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News Release
Release No. STELPRD4011397
ContactAngela Kiker(254)742-9751
Printable Version  Printable Version

Washington, DC, Jul 07, 2011 -- Dr. Roland Arriola from Edinburg, Texas, was at the White House yesterday for a meeting he was asked to participate in with President Obama, Agriculture Secretary Tom Vilsack, the President's Domestic Policy Adviser Melody Barnes and leaders from rural communities across the country for the White House Rural Champions of Change event.

Dr. Arriola is one of 18 people from 14 different states that were invited to share their ideas directly with the Obama Administration about how to strengthen rural communities and promote economic growth.

Dr. Arriola was selected for this honor because of the work he has done to promote education and college readiness throughout the Hispanic community. After retiring from the University of Texas-Pan American in 2008, Dr. Arriola, like many retirees in America, wanted to continue to be of service to his community. He formed the Texas Valley Communities Foundation, a non-profit organization designed to provide funding and support to grass roots organizations in South Texas seeking to develop and implement effective college readiness outreach programs for Hispanics and at-risk students. Through his efforts, and with the help from grants from the Bill & Melinda Gates Foundation, the Ford Motor Company Fund, Meadows Foundation, and the Houston Endowment, Dr. Arriola's foundation and its partner grass roots organizations have created the Engaging Communities for College Readiness (ENCORE) program. During the last three years, ENCORE has worked with more than 30 local school districts in South Texas and provided college readiness mentoring to more than 4,800 Hispanic and at-risk middle school and high school students. Prior to his retirement, Dr. Arriola was named as one of the Top 50 Most Important Hispanics in Business and Technology for his leadership role in establishing the National Hispanic Engineering, Science and Technology (HESTEC) Conference, an event held every year during Hispanic Heritage Month. HESTEC, now in its tenth year, attracts more than 50,000 parents, teachers, administrators and students to its week-long celebration of science, technology, engineering, and math initiatives.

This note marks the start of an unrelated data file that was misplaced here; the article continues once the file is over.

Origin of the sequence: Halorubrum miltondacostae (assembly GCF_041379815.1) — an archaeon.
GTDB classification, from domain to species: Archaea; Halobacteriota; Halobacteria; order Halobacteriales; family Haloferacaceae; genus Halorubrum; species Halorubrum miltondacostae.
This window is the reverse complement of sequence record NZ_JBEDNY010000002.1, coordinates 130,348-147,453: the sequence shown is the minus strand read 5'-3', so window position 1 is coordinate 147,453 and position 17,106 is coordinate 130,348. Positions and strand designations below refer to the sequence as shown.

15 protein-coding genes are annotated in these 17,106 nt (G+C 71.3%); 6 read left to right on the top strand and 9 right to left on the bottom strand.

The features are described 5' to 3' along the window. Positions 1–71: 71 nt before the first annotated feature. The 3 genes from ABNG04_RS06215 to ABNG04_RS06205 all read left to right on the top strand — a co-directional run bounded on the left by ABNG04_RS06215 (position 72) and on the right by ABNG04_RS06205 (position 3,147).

This week the White House Champions of Change focus is on farmers, ranchers and rural residents who are making a positive impact in their communities. Champions of Change is a White House initiative that recognizes ordinary Americans who are accomplishing extraordinary things in their communities to out-innovate, out-educate, and out-build the rest of the world. The administration acknowledges that the best ideas come directly from the American people, and on a weekly basis a Champions of Change roundtable is held to spotlight some of the top ideas that are making change a reality across the country.

Today’s event is part of a series of meetings that are being held across the country this summer as part of the White House Rural Council (WHRC) and the White House Business Council to coordinate programs across government and encourage public-private partnerships to improve economic conditions, quality of life and create jobs in rural communities.

In June, President Obama signed an Executive Order establishing the first WHRC chaired by Agriculture Secretary Tom Vilsack. The Council will provide recommendations for investment in rural areas and will coordinate Federal engagement with a variety of rural stakeholders, including agricultural organizations, small businesses, and state, local, and tribal governments. 

USDA, through its Rural Development mission area, administers and manages housing, business and community infrastructure and facility programs through a national network of state and local offices. Rural Development has an existing portfolio of more than $150 billion in loans and loan guarantees. These programs are designed to improve the economic stability of rural communities, businesses, residents, farmers and ranchers and improve the quality of life in rural America.

Last Modified:06/22/2012 
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